There’s a worn-out adage that a wise wine buyer chooses the second-cheapest bottle on the menu. An internet search can debunk that myth as quickly as you click the enter key, but such advice reveals a truism of buying wine: price feels like a minefield.
“We don’t necessarily think in terms of price, but in terms of value,” says Page Knudsen Cowles, managing partner at Knudsen Vineyards in Dundee, Oregon.
Price itself isn’t a litmus test for quality or taste. That concept makes sense as a bottle of wine moves through the creation process. And that process contributes to the price, an amount that producers hope consumers deem to be worth it.
“We aren’t selling chemicals in a bottle,” states the Silicon Valley Bank 2019 State of the Wine Industry Report. “We are selling value, and for a luxury good, like wine, that is defined as perceived quality plus experience, divided by price.”
So what contributes to a wine’s price?
Location, for starters, has a huge impact on price. “There are regions known for producing great values, whether because of economies of scale, long-term experience making wine, lower land value or larger crop tonnage,” says Adam Sager, co-president of Winesellers LTD, a global importer/marketer located in Niles, Illinois. But there’s a flip side. “There are also regions known for producing very expensive wines, for the opposite reasons: limited experience, small production and extremely high land values,” he says.
Every vineyard and wine region needs skilled employees, and that cost trickles down to the bottom line. Handcrafted wines—those pruned, harvested and sorted by people instead of machines—often cost more. “All these ‘hands’ throughout the process ensure consistency and quality of the product as well as increasing labor costs, which ultimately influence the cost of the wine,” says Knudsen Cowles.
Sometimes, machines are necessary for harvesting and sorting, or if there’s a labor shortage. Initial equipment costs could be high, but when the systems run efficiently, it may save dollars.
“The labor shortage in our area is forcing growers to look to efficient types of mechanization and to utilize state-of-the-art technology in the vineyard to combat the issue of not having the labor force needed to do everything by hand,” says Meaghan Frank, general manager at Dr. Konstantin Frank in New York’s Finger Lakes region.
Besides vineyard equipment, cellar necessities like filters and oak barrels can be very costly, says Frank. New French oak barrels can cost up to $1,000 each, according to Frank and Knudsen Cowles. Those dollars factor into the bottom line of a wine.
“High-volume wines available at lower price points may use oak staves, oak chips, or even an oak-flavor additive to impart similar flavors at a lower cost,” says Knudsen Cowles, who uses only French oak. Storage for several years during the aging phase is another consideration. “It can feel like a long time to have money sitting on the shelves,” she says.
Vintage influences pricing, but that depends on region. In the Willamette Valley, Knudsen Cowles says that the quality of the grapes has been consistent over the last half-century, which has allowed producers to offer wines at a steady prices.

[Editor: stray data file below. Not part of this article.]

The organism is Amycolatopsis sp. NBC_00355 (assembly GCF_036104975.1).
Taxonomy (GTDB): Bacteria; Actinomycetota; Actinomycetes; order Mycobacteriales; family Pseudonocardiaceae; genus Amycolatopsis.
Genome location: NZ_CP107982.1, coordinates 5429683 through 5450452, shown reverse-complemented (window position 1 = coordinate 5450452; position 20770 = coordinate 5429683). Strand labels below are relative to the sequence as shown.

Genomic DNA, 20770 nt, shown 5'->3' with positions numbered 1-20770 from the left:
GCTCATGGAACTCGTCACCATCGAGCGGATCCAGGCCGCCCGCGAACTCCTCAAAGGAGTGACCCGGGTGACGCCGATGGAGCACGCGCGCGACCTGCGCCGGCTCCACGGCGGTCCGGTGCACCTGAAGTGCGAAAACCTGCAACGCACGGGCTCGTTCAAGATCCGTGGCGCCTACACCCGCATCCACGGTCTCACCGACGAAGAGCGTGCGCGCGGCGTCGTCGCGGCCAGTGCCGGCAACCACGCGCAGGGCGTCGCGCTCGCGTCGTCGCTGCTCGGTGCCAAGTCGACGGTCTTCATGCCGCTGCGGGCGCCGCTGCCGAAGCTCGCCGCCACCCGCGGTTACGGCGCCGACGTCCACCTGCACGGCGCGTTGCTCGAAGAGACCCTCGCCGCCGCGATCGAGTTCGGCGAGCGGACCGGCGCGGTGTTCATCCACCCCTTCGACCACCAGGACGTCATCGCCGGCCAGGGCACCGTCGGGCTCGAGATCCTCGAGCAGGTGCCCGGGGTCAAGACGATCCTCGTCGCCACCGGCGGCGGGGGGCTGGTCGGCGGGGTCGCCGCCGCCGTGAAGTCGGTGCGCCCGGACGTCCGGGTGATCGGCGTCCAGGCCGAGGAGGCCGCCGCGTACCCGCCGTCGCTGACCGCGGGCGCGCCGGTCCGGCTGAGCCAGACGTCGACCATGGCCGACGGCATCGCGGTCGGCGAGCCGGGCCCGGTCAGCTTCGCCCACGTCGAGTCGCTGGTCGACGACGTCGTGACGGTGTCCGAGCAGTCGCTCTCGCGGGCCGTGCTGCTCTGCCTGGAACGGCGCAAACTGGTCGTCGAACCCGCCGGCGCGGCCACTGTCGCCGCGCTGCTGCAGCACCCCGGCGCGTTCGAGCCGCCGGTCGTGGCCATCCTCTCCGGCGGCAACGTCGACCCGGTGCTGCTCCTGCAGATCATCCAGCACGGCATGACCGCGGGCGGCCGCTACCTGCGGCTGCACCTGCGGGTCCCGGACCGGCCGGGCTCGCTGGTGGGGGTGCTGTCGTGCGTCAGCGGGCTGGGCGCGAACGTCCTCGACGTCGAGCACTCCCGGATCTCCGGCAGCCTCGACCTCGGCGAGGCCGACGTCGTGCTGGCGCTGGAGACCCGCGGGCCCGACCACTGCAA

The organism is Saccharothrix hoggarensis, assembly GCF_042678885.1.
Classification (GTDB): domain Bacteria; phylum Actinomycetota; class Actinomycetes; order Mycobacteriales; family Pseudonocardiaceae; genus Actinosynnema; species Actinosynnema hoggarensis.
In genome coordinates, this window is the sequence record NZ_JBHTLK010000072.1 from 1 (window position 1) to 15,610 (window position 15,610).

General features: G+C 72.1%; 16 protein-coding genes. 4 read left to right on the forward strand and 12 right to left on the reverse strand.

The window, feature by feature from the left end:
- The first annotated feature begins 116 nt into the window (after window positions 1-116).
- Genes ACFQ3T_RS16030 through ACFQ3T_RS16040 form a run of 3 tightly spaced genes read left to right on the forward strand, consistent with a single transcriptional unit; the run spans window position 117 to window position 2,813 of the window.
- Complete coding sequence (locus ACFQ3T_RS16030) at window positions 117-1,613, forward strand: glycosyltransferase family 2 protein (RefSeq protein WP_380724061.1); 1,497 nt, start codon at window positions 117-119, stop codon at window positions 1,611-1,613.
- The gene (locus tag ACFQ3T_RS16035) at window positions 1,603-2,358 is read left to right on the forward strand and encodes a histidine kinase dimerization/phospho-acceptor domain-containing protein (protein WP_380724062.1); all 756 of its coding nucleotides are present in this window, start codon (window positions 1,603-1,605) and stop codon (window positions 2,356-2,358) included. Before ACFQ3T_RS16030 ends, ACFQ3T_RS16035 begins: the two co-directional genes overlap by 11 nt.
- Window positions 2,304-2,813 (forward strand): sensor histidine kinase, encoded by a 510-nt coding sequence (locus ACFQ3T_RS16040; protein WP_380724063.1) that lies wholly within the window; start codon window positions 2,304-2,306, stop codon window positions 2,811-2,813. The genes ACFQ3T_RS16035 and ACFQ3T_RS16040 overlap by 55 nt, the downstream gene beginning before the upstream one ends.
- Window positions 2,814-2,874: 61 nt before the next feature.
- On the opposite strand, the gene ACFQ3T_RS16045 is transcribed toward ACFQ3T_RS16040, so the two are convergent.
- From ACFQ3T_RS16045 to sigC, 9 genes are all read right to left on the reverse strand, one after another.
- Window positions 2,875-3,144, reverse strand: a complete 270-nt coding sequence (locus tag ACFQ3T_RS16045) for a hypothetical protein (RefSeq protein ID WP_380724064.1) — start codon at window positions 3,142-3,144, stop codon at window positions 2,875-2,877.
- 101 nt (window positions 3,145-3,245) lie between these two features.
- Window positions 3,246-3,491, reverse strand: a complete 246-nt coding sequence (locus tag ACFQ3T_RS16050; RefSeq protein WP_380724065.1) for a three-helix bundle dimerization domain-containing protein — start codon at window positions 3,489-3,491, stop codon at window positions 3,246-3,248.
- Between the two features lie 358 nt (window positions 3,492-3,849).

In other places, severe weather can impinge on yields or even nearly decimate a vintage.
“Vintage plays a big role in the final cost of the wine, especially in cooler climates like the Finger Lakes, where there is variation from year to year,” says Frank. She points to difficult vintages from 2013–15. “For some varieties, we experienced a 50–70% shortage of grapes, which impacted the amount of wine we were willing to produce and pushed up the prices due to that scarcity.”
Sager says that larger wineries can typically handle severe weather and “economic storms” better than smaller producers. The seven largest California wineries are behind approximately 70% of U.S. wine sales.
The Factors of a Price of Wine:
• Labor Costs
• Equipment Costs
• Aging Costs
• Winery Size
For anyone who’s hauled a bunch of wine bottles to the recycling bin after a party, it’s apparent that some bottles are fancier, heavier, adorned with special labels or equipped with unique closures. Such packaging material is a line item on the producer’s balance sheet.
“Bottles are the most expensive of those, then closures, then labels,” says David Ramey, founder/winemaker at Ramey Wine Cellars in Healdsburg, California.
Sager says that packaging materials account for a “large percentage of the cost of inexpensive wine, but as you climb the price points, dry goods become less of the percentage of the total cost. That’s why you generally see inexpensive wines in inexpensive glass and more simple packaging.”
Still, some wineries consider packaging an important part of their brand.
“The packaging for a wine bottle is sometimes a signal of the quality, and due to this, wineries will make the packaging for high-end wines more sophisticated than their entry-level wines,” says Frank.
Vineyard location, regional circumstances and packaging are quantifiable, but don’t forget the subtle and not-so-subtle influences of reputation and critical commentary.
“Just as people pay more for certain chefs’ meals, they’ll pay more for certain winemakers’ wines,” says Ramey. “In the end, it’s a blend of quality, critical and popular perception, and scarcity.”